After another ginkoo, we returned for a workshop with Donegan. She demonstrated techniques she attributed to Seishi Yamaguchi, cutting words from our haiku. I did not offer my 5-7-5 haiku (an easy target for cutting its last line and more). But the shorter haiku I offered was rather rewritten, yielding a different haiku from the original.

Additional recommendations arising from Donegan's comments:

In the evening, an introduction to the dreaded linked-verse form, the renku. And then a renku party, with two teams, one led by Jerry Ball and the other by Roger Abe. Both teams finished around the witching midnight hour.

2008 Asilomar Haiku Retreat: Day 3.

The morning was a delicious Art Party presented by donnalyn chase and Carolyn Fitz. They taught us to:

That afternoon, Emiko Miyashita, a delightful Japanese woman (who lives in Kawasaki and works on the Ginza in Tokyo), conducted a lively feedback workshop, from which we all benefited. Volunteers that submitted their work for public review each received a special reward: a beautiful hand-sewn bag, each made by her own mother. Also, Emiko Miyashita invited us to submit haiku in English for the Asahi weekly newspaper; she comments in Japanese on English-language haiku — a novel approach!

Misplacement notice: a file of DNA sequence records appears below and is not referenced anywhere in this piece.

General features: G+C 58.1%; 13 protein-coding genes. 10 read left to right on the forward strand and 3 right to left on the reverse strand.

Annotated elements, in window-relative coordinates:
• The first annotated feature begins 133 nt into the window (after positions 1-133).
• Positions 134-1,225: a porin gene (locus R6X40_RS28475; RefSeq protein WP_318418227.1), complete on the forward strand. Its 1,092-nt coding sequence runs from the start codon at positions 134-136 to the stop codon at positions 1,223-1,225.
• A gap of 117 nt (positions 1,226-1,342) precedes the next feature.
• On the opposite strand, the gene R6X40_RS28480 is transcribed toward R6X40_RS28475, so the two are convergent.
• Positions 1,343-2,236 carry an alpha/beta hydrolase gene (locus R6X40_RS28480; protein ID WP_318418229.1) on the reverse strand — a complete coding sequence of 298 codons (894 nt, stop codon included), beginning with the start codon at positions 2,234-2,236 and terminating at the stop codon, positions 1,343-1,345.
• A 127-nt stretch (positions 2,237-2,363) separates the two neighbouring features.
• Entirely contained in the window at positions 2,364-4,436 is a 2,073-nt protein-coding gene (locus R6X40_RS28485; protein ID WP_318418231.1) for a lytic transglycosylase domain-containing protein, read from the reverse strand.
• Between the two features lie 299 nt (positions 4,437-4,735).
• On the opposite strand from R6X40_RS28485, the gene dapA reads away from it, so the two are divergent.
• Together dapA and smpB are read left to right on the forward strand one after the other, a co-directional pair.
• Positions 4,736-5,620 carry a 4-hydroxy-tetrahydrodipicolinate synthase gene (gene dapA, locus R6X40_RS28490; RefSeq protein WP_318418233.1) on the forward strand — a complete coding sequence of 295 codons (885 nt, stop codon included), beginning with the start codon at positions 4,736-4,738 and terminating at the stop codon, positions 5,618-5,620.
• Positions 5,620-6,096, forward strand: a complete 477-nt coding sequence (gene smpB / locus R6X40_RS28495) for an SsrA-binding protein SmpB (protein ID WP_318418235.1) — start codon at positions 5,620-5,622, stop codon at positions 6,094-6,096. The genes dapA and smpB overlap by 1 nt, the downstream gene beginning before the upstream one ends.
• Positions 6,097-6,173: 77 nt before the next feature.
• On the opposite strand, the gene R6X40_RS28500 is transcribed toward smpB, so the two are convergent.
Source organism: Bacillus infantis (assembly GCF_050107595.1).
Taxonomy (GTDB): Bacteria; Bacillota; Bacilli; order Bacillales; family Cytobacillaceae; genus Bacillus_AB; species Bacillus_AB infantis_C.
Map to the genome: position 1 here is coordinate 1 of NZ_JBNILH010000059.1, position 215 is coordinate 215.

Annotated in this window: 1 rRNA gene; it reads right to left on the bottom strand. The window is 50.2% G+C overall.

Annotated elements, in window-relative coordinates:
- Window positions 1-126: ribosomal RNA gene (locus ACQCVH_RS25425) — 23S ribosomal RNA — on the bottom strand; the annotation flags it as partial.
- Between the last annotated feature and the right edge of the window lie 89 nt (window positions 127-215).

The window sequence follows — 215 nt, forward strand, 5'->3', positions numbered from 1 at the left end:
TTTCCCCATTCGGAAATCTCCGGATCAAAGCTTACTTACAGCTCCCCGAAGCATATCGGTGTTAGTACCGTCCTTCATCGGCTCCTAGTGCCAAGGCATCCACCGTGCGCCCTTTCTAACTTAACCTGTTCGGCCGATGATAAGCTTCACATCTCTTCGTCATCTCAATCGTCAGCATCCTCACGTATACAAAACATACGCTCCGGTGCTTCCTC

In the late afternoon we gathered to celebrate our fallen comrade, haiku poet and naturalist Jim "Ouzel" Arnold, who died last year. We made an altar of stones and shells he had given us. We took turns reading his haiku from his A Very Slim Book [designed by artist and poet Susanne Smith] and then read our own poems in memory of him:

Increasingly our poets are adding tanka to their repertoire, including:

In the evening (and as at the 2007 YTHS Retreat) Mariko Kitakubo in a traditional kimono performed her tanka in Japanese. Her gorgeous costume and graceful gestures enhanced the charm of the performance, as did the background music. Her official translator, Amelia Fielden, attended and read her English-language translation after each tanka. At the end of the performance, Amelia Fielden read some of her own work.

2008 Asilomar Haiku Retreat: Day 4.

The retreat ended with group readings of the two renku, to great admiration. Then a reading of haiku written for Mary Hill on kimono-shaped colored papers, hung in the miniature bamboo grove:

The closing circle was led by donnalynn chase.

After goodbyes, goodbyes, detouring only to stop and listen to the ocean and watch hang-gliders take off and drift on threads and foil above Marina, I'm on the freeway for home.

Other Books on Haiku

Buy Essential Haiku The Essential Haiku: Versions of Basho, Buson, and Issa edited by Robert Hass.
The past-poet laureate of the U.S.A has compiled this enthralling collection of his own essays in which he summarizes the lives of three masters and inventors of the haiku tradition in Japan, and presents the lives, the prose, and 300 of the poems of: Matsuo Basho (1644-94), the ascetic and seeker, Yosa Buson (1716-83), the artist, and Kobayashi Issa (1763-1827), the humanist.
Buy Haiku Seasons The Haiku Seasons: Poetry of the Natural World by William J. Higginson.